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August 28, 2014 | NPR · For the first time, researchers have tracked the spread of Ebola, almost in real time, during an outbreak. The virus is quickly changing its genetic code. But it's unclear what the mutations mean.
 
August 29, 2014 | NPR · French President Francois Hollande is under pressure to fix the country's economy, which is overburdened by regulation and failing a generation of young people. He's also facing calls for austerity.
 
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August 29, 2014 | NPR · Congressman and former Republican vice presidential nominee Paul Ryan discusses his new book, The Way Forward: Renewing the American Idea.
 

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August 29, 2014 | NPR · The Obama administration is considering whether to broaden its air campaign against the extremist group the Islamic State by striking targets in Syria.
 
August 29, 2014 | NPR · Regular political commentators, E.J. Dionne of The Washington Post and David Brooks of The New York Times, discuss the latest in Ukraine and the actions of ISIS in Iraq and Syria.
 
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August 29, 2014 | NPR · An earthquake in Napa Valley this week brought back old fears for author Gustavo Arellano. In his anxiety he's revisiting the book A Crack in the Edge of the World.
 

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August 30, 2014 | NPR · Latest news from Novoazovsk, Ukraine, where Ukrainian forces are defending the port city from what they say is a Russian invasion. NPR's Scott Simon talks to correspondent Soraya Sarhaddi Nelson from Novoazovsk.
 

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August 24, 2014 | NPR · In the wake of violent clashes between protesters and police in Ferguson, Mo., President Obama is ordering a review of the federal programs that help local police departments purchase military gear.
 

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All Things Considered for October 10, 2012

Oct 10, 2012 — The GOP presidential nominee told a newspaper that as president he won't push abortion-restricting legislation. The remarks, which Mitt Romney has since walked back, surprised those on both sides of the abortion debate.
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Oct 10, 2012 — On Oct. 11, 1962, Pope John XXIII opened Vatican II, with a desire to let some fresh air into the Catholic Church. It was a revolution, especially for the nuns who were encouraged to go into the world and help the needy. But now the nuns are being censored, and a generational rift has emerged.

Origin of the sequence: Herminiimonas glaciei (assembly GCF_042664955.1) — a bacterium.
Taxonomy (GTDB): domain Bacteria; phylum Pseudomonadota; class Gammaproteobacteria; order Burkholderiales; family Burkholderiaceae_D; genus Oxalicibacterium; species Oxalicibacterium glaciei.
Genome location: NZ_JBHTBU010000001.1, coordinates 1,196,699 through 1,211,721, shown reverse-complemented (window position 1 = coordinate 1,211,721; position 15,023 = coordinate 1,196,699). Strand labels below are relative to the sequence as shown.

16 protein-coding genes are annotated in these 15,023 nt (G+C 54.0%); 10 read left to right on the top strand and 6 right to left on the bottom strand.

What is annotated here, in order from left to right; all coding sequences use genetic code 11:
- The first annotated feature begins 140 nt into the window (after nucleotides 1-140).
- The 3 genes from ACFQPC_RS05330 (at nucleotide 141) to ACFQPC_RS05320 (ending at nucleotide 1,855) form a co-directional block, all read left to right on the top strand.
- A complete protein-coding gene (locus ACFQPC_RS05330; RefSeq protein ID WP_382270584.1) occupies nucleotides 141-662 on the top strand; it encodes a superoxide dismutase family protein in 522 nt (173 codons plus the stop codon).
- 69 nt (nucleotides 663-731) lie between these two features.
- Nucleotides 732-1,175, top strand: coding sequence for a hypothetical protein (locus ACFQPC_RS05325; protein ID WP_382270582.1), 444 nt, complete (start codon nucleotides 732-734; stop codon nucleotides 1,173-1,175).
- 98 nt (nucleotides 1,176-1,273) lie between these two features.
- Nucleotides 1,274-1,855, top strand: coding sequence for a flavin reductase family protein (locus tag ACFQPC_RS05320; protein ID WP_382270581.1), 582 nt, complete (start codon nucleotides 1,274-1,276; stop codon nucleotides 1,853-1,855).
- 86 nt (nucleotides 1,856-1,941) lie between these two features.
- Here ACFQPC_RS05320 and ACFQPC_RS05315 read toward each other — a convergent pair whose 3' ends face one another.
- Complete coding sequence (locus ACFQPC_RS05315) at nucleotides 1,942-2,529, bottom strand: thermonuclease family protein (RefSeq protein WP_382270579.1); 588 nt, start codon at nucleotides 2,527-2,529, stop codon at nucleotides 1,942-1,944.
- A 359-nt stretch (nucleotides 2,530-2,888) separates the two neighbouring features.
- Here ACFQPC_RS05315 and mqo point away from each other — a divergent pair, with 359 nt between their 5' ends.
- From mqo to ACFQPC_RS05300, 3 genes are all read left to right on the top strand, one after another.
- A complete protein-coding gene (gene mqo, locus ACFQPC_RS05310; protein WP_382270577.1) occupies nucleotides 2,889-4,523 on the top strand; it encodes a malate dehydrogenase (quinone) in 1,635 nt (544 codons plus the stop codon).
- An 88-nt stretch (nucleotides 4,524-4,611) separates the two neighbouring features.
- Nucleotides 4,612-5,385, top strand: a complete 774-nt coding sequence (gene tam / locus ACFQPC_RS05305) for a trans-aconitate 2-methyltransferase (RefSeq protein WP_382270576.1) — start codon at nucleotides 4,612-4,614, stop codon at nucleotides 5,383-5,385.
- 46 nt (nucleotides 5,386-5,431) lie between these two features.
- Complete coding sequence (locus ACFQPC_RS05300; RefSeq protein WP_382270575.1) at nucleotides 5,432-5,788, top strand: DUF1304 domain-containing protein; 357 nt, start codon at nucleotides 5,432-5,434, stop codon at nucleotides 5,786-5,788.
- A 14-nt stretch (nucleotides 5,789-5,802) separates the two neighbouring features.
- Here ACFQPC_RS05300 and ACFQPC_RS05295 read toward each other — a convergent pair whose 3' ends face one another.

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Oct 10, 2012 — In 1945, the U.S. government commissioned a Peruvian immigrant to write a Spanish translation of the national anthem. It was lost to history until recently.
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Oct 10, 2012 — American symphonies have just begun a new season — but many musicians around the country have yet to play a single note on stage.
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Oct 10, 2012 — Industrial engineer Scott Summit dreamed of being a rock star. That didn't happen, but he did make an acoustic guitar out of nylon powder.
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Oct 10, 2012 — It's been a tough week for daredevils. Felix Baumgartner had to postpone his bid to break the speed of sound during a skydive. Chris Todd had to give up his hamster-wheeling walk across the Irish Sea. His machine sank.
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Oct 10, 2012 — Several years ago, young Somali immigrants living in the Minneapolis area were disappearing. They later resurfaced in Somalia, where they joined a terrorist group called al-Shabab. Now some are back in Minnesota and are testifying against a man accused of recruiting them.
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Oct 10, 2012 — Diplomatic security was weak, a former commander of the "site security team" tells Congress. A State Department security aide, though, says "the system we had in place was regularly tested and appeared to work as planned."
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Oct 10, 2012 — The United States Anti-Doping Agency released more than 200 pages of documents in its case against the cyclist.
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Oct 10, 2012 — For the first time, the Red Cross in Spain is looking to raise money so that it can get food to those who are suffering most because of the country's financial crisis. For decades, the organization has focused on helping starving people elsewhere.
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more All Things Considered for October 10, 2012 from NPR